Average cost of ‘fuel’ is 60% lower for electric vehicles than ICE


We all know electric vehicles are more efficient than internal combustion vehicles, but how does that translate into fuel and energy costs?

The US DOE’s Office of Energy Efficiency & Renewable Energy recently published an interesting comparison between states using the eGallon tool.

This is an interesting metric because it compares the cost of a gallon of gasoline with the cost of driving an average electric vehicle (home charging) the same distance as an average gasoline vehicle (see sources for details of the methodology).

At the national level, it turns out that EVs have 60% less energy costs than ICE ($ 1.16 vs. $ 2.85). In other words, you can travel more than twice the distance for the same amount.

“Based on a national average price of $ 2.85 for a gallon of regular gasoline and $ 1.16 for an eGallon, the average fuel savings for an EV driver was about 60%.”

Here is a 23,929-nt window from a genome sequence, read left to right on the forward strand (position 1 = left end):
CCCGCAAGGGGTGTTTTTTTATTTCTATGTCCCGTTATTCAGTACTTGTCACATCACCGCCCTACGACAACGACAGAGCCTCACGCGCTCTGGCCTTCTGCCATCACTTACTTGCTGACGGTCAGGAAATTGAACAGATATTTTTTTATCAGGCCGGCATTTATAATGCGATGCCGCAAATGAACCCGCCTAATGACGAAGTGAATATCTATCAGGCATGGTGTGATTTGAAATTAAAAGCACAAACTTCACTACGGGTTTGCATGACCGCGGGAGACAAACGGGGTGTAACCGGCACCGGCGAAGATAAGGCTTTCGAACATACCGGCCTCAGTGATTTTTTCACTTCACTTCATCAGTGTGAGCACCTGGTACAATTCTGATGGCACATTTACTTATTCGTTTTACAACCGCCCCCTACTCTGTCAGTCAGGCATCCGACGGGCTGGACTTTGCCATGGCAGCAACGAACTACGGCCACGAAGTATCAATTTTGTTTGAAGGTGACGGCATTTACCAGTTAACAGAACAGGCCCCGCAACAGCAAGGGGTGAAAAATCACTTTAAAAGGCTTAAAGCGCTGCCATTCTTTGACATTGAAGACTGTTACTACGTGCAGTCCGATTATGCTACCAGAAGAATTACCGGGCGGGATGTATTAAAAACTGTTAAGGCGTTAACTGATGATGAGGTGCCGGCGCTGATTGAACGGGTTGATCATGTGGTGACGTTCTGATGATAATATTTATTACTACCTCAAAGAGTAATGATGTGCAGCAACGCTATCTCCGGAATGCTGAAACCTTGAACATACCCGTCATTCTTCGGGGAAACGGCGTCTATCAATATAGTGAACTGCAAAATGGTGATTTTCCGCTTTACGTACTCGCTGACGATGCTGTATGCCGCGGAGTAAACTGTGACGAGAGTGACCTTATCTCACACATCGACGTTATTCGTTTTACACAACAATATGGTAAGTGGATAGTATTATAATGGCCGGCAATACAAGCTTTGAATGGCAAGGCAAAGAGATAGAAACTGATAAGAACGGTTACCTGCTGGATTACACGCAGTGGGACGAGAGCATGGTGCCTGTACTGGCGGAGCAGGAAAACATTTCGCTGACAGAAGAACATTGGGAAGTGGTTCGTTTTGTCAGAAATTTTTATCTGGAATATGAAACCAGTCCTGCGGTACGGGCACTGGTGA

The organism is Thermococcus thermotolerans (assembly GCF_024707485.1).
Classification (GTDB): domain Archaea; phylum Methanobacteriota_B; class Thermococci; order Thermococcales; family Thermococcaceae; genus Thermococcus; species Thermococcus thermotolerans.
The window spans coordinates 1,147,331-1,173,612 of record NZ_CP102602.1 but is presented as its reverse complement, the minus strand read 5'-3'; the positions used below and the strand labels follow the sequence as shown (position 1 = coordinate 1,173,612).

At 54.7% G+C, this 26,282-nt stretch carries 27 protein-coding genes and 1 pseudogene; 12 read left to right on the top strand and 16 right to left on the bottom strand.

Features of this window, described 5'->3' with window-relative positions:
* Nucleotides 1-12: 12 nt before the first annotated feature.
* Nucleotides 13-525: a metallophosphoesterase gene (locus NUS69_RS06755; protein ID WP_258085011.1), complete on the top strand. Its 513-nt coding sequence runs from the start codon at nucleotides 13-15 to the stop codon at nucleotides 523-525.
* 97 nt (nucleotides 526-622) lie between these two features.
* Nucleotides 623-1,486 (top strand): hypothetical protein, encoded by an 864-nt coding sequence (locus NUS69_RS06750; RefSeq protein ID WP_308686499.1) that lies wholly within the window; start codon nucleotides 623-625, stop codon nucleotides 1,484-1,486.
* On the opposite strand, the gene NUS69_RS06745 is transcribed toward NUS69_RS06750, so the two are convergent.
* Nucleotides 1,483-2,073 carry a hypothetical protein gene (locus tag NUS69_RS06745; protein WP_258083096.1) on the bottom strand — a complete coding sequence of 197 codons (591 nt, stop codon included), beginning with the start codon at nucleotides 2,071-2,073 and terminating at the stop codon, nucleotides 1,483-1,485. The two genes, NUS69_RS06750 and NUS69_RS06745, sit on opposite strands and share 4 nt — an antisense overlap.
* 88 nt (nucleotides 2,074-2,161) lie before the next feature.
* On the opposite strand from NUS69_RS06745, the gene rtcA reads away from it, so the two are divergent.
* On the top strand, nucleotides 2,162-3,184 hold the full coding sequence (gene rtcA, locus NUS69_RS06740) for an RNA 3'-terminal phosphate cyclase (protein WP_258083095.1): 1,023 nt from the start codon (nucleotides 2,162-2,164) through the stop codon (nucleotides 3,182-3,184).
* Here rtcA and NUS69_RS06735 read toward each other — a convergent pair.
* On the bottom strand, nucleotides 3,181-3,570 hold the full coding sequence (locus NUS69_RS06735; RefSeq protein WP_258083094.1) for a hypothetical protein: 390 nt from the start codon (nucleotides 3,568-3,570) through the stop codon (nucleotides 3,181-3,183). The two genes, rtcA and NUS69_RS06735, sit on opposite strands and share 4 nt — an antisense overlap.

In all states, the cost of energy for electric vehicles is lower, but it varies widely from market to market. The highest difference of 72% ($ 0.89 vs. $ 3.13) was noted in Washington:

“Washington State had the biggest difference between gasoline and electricity costs, at $ 3.13 per gallon of regular gasoline and $ 0.89 per eGallon, which represents fuel savings. around 72% for electric vehicle drivers. “

In California – the largest electric vehicle market in the United States – the difference is 50% ($ 1.86 vs. $ 3.73).


It seems the smallest difference is in Hawaii – just 15% ($ 2.65 vs. $ 3.10). This is quite unfortunate because Hawaii is one of the perfect places for electric vehicles due to the limited range needs on the islands.


“* EGallon methodology

Source: US Department of Energy, eGallon: Compare Driving Costs with Electricity, March 31, 2021.


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